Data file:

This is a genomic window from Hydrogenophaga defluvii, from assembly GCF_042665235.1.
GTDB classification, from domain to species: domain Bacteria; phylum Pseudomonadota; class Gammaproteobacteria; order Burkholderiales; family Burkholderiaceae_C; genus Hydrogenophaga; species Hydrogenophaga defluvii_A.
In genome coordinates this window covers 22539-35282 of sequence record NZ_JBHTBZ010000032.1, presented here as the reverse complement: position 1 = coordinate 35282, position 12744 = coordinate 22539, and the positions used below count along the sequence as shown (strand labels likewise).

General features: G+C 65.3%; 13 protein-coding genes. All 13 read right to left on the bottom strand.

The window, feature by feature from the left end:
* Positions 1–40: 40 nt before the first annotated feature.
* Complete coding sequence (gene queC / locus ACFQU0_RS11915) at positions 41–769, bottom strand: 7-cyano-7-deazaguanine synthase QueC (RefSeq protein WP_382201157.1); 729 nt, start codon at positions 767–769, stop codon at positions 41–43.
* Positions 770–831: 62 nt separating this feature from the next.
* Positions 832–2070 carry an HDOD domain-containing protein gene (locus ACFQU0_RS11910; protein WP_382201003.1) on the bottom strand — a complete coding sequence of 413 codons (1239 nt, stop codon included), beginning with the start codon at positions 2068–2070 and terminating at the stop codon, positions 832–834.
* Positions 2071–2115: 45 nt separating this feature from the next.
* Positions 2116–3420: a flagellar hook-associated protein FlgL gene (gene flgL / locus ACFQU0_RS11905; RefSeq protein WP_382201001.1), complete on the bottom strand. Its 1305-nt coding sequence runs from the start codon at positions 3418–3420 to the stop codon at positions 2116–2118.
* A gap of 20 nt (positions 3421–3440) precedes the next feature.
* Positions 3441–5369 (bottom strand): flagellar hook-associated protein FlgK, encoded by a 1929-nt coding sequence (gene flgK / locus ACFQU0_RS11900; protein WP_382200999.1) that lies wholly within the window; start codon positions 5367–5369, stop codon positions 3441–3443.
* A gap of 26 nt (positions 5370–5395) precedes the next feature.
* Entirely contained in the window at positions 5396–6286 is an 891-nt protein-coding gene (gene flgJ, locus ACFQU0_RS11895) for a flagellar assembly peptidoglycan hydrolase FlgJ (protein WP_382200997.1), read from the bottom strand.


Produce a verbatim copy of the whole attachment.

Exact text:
This is a genomic window from Hydrogenophaga defluvii, from assembly GCF_042665235.1.
GTDB classification, from domain to species: domain Bacteria; phylum Pseudomonadota; class Gammaproteobacteria; order Burkholderiales; family Burkholderiaceae_C; genus Hydrogenophaga; species Hydrogenophaga defluvii_A.
In genome coordinates this window covers 22539-35282 of sequence record NZ_JBHTBZ010000032.1, presented here as the reverse complement: position 1 = coordinate 35282, position 12744 = coordinate 22539, and the positions used below count along the sequence as shown (strand labels likewise).

General features: G+C 65.3%; 13 protein-coding genes. All 13 read right to left on the bottom strand.

The window, feature by feature from the left end:
* Positions 1–40: 40 nt before the first annotated feature.
* Complete coding sequence (gene queC / locus ACFQU0_RS11915) at positions 41–769, bottom strand: 7-cyano-7-deazaguanine synthase QueC (RefSeq protein WP_382201157.1); 729 nt, start codon at positions 767–769, stop codon at positions 41–43.
* Positions 770–831: 62 nt separating this feature from the next.
* Positions 832–2070 carry an HDOD domain-containing protein gene (locus ACFQU0_RS11910; protein WP_382201003.1) on the bottom strand — a complete coding sequence of 413 codons (1239 nt, stop codon included), beginning with the start codon at positions 2068–2070 and terminating at the stop codon, positions 832–834.
* Positions 2071–2115: 45 nt separating this feature from the next.
* Positions 2116–3420: a flagellar hook-associated protein FlgL gene (gene flgL / locus ACFQU0_RS11905; RefSeq protein WP_382201001.1), complete on the bottom strand. Its 1305-nt coding sequence runs from the start codon at positions 3418–3420 to the stop codon at positions 2116–2118.
* A gap of 20 nt (positions 3421–3440) precedes the next feature.
* Positions 3441–5369 (bottom strand): flagellar hook-associated protein FlgK, encoded by a 1929-nt coding sequence (gene flgK / locus ACFQU0_RS11900; protein WP_382200999.1) that lies wholly within the window; start codon positions 5367–5369, stop codon positions 3441–3443.
* A gap of 26 nt (positions 5370–5395) precedes the next feature.
* Entirely contained in the window at positions 5396–6286 is an 891-nt protein-coding gene (gene flgJ, locus ACFQU0_RS11895) for a flagellar assembly peptidoglycan hydrolase FlgJ (protein WP_382200997.1), read from the bottom strand.